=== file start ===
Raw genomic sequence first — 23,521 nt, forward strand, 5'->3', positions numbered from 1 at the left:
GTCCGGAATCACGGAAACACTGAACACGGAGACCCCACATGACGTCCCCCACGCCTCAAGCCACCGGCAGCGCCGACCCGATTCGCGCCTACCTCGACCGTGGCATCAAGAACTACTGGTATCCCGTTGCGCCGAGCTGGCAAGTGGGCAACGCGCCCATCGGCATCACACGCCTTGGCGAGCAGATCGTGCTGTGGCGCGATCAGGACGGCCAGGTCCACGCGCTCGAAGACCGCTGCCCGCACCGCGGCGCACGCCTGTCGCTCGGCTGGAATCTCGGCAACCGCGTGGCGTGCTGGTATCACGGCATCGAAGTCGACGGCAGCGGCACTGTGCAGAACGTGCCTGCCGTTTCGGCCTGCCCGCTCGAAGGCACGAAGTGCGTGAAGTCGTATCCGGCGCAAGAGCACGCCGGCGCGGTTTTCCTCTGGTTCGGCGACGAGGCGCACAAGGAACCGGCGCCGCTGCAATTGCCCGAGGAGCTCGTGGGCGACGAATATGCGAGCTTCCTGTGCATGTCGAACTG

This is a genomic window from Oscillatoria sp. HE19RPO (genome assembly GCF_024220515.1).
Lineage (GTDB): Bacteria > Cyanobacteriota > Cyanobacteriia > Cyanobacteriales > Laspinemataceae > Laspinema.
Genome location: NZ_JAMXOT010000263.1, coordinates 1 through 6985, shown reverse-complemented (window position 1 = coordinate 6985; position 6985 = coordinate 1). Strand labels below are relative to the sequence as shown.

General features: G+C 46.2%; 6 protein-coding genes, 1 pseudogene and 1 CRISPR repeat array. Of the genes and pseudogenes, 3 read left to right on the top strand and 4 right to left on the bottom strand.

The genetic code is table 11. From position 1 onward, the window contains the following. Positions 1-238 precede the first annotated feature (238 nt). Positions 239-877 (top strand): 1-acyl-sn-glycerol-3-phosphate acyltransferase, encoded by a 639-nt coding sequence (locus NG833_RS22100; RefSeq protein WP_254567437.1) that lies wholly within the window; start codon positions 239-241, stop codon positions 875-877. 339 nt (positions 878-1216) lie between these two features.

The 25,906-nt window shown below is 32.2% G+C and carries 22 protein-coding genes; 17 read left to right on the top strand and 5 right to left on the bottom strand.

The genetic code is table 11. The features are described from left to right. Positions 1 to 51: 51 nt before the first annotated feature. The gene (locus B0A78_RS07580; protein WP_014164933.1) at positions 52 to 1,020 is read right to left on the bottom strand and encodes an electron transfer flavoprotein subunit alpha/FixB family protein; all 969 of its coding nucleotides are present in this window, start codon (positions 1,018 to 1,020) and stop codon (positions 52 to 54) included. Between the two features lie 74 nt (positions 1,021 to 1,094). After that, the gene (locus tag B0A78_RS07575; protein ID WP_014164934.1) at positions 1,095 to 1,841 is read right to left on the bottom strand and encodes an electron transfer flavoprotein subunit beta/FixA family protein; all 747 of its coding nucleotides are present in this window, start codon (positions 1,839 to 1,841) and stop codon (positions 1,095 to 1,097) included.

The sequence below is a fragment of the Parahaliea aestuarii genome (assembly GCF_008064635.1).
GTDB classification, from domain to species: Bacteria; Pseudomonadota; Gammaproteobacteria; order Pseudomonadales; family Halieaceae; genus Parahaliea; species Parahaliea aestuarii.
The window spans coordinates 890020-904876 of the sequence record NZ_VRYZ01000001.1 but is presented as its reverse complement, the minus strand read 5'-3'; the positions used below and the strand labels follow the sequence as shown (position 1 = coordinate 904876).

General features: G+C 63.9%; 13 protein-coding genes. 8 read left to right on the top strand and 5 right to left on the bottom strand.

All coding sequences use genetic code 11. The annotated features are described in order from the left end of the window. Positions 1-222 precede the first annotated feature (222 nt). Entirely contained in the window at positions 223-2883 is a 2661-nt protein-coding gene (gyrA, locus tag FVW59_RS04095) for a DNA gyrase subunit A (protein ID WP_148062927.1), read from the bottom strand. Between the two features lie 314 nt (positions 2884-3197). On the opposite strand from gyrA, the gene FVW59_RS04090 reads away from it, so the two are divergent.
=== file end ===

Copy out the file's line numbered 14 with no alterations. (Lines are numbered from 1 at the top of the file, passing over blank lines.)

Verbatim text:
All coding sequences use genetic code 11. The annotated features are described in order from the left end of the window. Positions 1-222 precede the first annotated feature (222 nt). Entirely contained in the window at positions 223-2883 is a 2661-nt protein-coding gene (gyrA, locus tag FVW59_RS04095) for a DNA gyrase subunit A (protein ID WP_148062927.1), read from the bottom strand. Between the two features lie 314 nt (positions 2884-3197). On the opposite strand from gyrA, the gene FVW59_RS04090 reads away from it, so the two are divergent.